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Science Education: Cell Biology

A scanning electron microscope picture of a nerve ending. Credit:Tina Carvalho, University of Hawaii at Manoa.Understanding the structure and function of cells and their many parts, in health and in disease—that's cell biology. Studies in cell biology focus on questions like:

  • How do cells move, communicate, divide and ultimately die?
  • How are cellular components made and maintained?
  • What tools do we need to study cells up close and in real time?

Follow the links below to learn more about cell biology,including recent developments, and read profiles of researchers working in this field.


Cover image of Inside the CellInside the Cell
Explores the interior design of cells and vividly describes the processes that take place within cellular organelles and structures.

Cover image of The Structures of LifeThe Structures of Life
Reveals how understanding the shape of biological molecules involved in many cellular processes provides insight into health and disease.

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Classroom Poster

Seeing Cells PosterSeeing Cells Poster
Displays a variety of cell images and some basic facts about cells.

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Fact Sheet

A dividing cell. Credit: Jean Cook and Ted Salmon Labs, University of North Carolina School of MedicineStudying Cells
Trillions of cells make up our bodies, and researchers continue to learn more about their features and functions. Discover some recent advances.

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Science Highlights

piliFeeling Out Bacteriaís Sense of Touch
Scientists have learned how bacteria use their sense of touch to initiate infection and trigger the formation of harmful biofilms.

The Changing Needs of a Cell: No Membrane? No Problem!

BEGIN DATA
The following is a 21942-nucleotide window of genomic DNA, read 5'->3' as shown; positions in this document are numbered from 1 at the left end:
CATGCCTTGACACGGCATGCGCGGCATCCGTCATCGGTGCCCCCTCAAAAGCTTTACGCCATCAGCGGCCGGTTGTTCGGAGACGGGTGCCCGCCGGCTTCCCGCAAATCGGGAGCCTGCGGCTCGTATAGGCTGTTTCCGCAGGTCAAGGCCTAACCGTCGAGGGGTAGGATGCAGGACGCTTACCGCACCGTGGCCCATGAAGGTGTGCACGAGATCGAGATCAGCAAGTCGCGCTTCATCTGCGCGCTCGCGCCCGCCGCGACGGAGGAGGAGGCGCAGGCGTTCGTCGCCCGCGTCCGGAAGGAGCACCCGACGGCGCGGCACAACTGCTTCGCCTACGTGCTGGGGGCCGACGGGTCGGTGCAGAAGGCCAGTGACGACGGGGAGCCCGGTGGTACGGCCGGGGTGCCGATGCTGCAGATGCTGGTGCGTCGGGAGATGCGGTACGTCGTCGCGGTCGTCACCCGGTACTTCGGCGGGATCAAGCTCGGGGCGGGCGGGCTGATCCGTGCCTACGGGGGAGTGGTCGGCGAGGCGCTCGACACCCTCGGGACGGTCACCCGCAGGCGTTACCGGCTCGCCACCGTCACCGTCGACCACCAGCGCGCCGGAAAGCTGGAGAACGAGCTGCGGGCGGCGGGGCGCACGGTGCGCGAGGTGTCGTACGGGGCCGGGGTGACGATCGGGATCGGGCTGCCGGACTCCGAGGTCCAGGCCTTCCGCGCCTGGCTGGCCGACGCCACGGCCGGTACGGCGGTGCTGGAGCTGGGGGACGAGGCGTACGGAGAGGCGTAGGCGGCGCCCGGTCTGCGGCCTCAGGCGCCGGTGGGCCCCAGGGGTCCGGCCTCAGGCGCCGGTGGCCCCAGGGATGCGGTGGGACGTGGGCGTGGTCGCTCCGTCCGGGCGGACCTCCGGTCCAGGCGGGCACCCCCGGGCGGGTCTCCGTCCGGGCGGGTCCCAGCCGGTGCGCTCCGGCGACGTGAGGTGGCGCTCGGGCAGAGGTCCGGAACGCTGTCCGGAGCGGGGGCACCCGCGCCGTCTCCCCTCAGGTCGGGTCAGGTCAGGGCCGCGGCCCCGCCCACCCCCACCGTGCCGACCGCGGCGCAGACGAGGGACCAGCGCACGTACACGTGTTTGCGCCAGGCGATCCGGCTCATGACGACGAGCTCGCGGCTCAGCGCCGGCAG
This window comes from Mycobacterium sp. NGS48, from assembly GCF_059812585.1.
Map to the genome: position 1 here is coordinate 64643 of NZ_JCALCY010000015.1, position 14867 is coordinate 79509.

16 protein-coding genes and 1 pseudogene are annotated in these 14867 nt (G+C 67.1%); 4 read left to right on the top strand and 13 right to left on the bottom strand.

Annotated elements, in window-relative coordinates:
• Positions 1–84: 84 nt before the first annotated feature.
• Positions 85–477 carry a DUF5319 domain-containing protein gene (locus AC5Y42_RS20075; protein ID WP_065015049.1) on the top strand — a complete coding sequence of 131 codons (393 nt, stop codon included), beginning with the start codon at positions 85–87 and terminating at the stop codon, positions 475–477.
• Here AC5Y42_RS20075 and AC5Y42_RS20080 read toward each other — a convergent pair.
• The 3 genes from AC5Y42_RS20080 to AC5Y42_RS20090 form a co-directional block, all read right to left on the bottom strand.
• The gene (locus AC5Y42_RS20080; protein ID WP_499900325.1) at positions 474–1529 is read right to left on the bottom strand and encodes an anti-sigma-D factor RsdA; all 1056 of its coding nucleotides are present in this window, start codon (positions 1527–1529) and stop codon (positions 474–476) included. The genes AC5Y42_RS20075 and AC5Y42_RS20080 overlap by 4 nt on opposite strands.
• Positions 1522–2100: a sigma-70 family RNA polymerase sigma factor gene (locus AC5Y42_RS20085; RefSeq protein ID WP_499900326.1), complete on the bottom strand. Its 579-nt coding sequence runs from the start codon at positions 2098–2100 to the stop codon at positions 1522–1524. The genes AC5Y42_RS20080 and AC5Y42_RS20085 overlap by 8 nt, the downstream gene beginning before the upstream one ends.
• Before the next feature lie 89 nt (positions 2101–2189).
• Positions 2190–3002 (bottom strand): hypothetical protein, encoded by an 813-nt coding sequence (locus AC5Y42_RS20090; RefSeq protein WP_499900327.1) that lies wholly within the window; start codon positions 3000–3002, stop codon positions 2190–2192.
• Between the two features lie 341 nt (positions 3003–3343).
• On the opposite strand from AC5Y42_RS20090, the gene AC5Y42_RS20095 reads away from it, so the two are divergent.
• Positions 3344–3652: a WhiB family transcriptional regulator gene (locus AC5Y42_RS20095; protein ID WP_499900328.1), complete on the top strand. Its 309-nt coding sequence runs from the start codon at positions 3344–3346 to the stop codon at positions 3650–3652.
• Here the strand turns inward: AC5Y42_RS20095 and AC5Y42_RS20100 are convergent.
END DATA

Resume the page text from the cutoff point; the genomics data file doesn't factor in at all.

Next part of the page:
While the vast majority of organelles in a cell are insulated by membranes, scientists are finding more and more membrane-less organelles that form as liquid droplets nested inside of each other.

Viruses: Manufacturing Tycoons?
Scientists observed a replicating virus storing copies of its DNA inside a compartment the virus built inside a host bacterium, providing possible evidence for how nucleus-containing eukaryotic cells evolved.

The Drama of Cell Death
The fruit fly spermatid, arranged here to look like a bursting firework, can serve as a model system for studying apoptosis, or cell death.

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Profiles: Meet a Scientist

Gautam DantasThe Irresistible Resistome: How Infant Diapers Might Help Combat Antibiotic Resistance (sort of)
Biochemist Gautam Dantas studies whatís deposited on infant diapers for clues about antibiotic resistance.

Cell Day 2016Get Your Cell Biology Questions Ready For Cell Day
Join NIGMS scientists on November 3 for Cell Day 2016, an opportunity for middle and high school students to ask experts about cell biology, biochemistry, research careers and more.

Rebecca HealdThe Science of Size: Rebecca Heald Explores Size Control in Amphibians
Cell biologist Rebecca Heald studies the factors that determine an animalís size.

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Audio and Video

Protesosome. Credit: Andreas Martin, University of California, BerkeleyThe Proteasome: The Cellís Trash Processor in Action
Our cells are constantly removing and recycling molecular waste. This video shows one way cells process their trash.

A microtubule, part of the cell's skeleton, builds and deconstructs. Credit: Eva Nogales lab, University of California, Berkeley.Cool Video: How a Microtubule Builds and Deconstructs
In a process critical for many biological activities, tubulin proteins snap into place to build a microtubule, part of the cell's skeleton, which then falls to pieces from its top end.

Credit: Huey Huang, Rice University. Cool Video: How Bee Venom Toxin Kills Cells
A new video that shows how a toxin destroys an animal or bacterial cell might help scientists design new drugs to combat bacterial infections.

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Cool Image: Biological Bubbles
Cells occasionally pinch off parts of their membranes to produce bubbles filled with proteins and lipids. These bubbles may aid in cell-to-cell communication. Researchers are trying to harness this process to develop better drug delivery techniques.

Beauty is in the Eye
Celebrate Healthy Vision Month with these four stunning images of the eye.

Actinís Many Roles
The protein (actin) that binds these two skin cancer cells together also plays a number of roles in cancerís invasion into new tissues in the body.

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Quizzes and Puzzles

Cells Professor Cartoon Test Your Science IQ! Game: Cells
HTML Versions: High School Level | College Level | Graduate Level
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Inside the Cell puzzle Inside the Cell Crossword Puzzle | Accessible Version

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This page last reviewed on August 3, 2017